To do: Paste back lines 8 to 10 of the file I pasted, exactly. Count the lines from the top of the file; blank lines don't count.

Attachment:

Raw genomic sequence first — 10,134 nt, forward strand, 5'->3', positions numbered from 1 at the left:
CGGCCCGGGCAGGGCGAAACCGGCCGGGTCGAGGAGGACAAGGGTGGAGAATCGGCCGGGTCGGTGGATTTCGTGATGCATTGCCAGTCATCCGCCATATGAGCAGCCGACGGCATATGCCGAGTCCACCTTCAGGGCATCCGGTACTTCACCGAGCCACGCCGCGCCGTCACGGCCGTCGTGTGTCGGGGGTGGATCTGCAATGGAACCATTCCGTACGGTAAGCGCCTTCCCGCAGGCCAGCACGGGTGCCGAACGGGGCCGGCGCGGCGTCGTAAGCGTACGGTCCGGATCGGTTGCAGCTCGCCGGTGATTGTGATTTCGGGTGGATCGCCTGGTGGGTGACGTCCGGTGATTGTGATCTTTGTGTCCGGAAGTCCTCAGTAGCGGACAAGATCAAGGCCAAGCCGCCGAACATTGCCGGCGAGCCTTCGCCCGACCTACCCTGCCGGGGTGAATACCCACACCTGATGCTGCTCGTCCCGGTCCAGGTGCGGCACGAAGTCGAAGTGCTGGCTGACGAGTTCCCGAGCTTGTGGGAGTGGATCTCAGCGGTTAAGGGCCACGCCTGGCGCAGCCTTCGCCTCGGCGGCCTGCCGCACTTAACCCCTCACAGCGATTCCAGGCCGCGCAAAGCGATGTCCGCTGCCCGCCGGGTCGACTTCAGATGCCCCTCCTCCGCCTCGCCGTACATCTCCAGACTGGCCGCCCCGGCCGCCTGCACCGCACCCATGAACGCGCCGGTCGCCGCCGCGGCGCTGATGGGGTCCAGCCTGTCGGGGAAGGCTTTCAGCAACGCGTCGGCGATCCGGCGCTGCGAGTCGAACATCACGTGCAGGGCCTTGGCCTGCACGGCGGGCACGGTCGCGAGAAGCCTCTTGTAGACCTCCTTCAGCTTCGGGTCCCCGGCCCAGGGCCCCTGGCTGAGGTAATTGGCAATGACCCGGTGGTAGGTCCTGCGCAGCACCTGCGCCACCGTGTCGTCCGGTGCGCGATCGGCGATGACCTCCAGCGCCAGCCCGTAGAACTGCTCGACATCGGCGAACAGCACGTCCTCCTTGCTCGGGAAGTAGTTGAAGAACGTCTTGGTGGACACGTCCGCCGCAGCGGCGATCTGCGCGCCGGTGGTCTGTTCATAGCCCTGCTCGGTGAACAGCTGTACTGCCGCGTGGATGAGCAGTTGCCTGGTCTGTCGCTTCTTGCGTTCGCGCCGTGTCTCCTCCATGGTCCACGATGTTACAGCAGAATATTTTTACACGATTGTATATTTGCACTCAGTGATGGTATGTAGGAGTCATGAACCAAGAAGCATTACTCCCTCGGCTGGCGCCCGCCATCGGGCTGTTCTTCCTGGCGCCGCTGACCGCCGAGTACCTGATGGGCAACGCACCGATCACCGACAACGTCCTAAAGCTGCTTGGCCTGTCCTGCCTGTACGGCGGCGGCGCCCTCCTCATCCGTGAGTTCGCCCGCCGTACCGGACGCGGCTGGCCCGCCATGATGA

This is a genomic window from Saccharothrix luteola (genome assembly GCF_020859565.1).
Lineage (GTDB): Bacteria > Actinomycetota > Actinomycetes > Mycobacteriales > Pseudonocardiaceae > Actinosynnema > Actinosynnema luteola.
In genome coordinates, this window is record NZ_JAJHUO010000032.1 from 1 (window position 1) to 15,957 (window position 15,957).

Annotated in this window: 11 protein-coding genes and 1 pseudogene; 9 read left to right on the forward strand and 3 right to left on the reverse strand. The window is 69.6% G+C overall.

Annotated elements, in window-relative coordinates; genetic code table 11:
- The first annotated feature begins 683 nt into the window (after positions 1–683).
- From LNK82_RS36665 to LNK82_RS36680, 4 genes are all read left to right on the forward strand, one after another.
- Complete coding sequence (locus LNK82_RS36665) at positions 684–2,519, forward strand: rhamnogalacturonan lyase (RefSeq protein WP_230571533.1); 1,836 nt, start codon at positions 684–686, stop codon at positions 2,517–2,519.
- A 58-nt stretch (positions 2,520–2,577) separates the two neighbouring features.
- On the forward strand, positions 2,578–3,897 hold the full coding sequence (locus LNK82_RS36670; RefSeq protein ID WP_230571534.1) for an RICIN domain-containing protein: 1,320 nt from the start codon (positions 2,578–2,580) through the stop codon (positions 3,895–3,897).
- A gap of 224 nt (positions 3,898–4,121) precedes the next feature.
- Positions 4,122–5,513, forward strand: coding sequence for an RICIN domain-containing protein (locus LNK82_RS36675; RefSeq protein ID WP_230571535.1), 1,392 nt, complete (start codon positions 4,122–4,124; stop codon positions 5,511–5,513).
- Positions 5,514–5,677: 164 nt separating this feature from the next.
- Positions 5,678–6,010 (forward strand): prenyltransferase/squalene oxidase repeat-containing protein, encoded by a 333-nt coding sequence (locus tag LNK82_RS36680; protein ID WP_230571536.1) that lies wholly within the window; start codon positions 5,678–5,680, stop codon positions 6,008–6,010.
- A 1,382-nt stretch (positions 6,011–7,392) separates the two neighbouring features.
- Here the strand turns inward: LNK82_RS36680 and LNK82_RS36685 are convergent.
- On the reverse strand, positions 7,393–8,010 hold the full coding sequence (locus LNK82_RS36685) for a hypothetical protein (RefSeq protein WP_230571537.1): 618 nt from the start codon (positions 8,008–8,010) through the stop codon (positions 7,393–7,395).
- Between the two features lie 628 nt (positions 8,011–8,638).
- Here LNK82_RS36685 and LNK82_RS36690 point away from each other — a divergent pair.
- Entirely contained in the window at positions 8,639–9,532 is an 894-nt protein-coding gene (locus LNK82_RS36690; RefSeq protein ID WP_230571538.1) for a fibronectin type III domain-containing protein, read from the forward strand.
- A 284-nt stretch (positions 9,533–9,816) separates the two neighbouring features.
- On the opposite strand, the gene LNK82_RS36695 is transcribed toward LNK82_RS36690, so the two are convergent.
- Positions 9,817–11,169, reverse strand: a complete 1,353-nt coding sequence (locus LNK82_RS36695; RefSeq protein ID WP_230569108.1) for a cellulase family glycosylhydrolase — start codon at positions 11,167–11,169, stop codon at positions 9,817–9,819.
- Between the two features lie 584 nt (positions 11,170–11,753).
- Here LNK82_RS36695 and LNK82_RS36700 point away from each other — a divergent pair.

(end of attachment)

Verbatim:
- The first annotated feature begins 683 nt into the window (after positions 1–683).
- From LNK82_RS36665 to LNK82_RS36680, 4 genes are all read left to right on the forward strand, one after another.
- Complete coding sequence (locus LNK82_RS36665) at positions 684–2,519, forward strand: rhamnogalacturonan lyase (RefSeq protein WP_230571533.1); 1,836 nt, start codon at positions 684–686, stop codon at positions 2,517–2,519.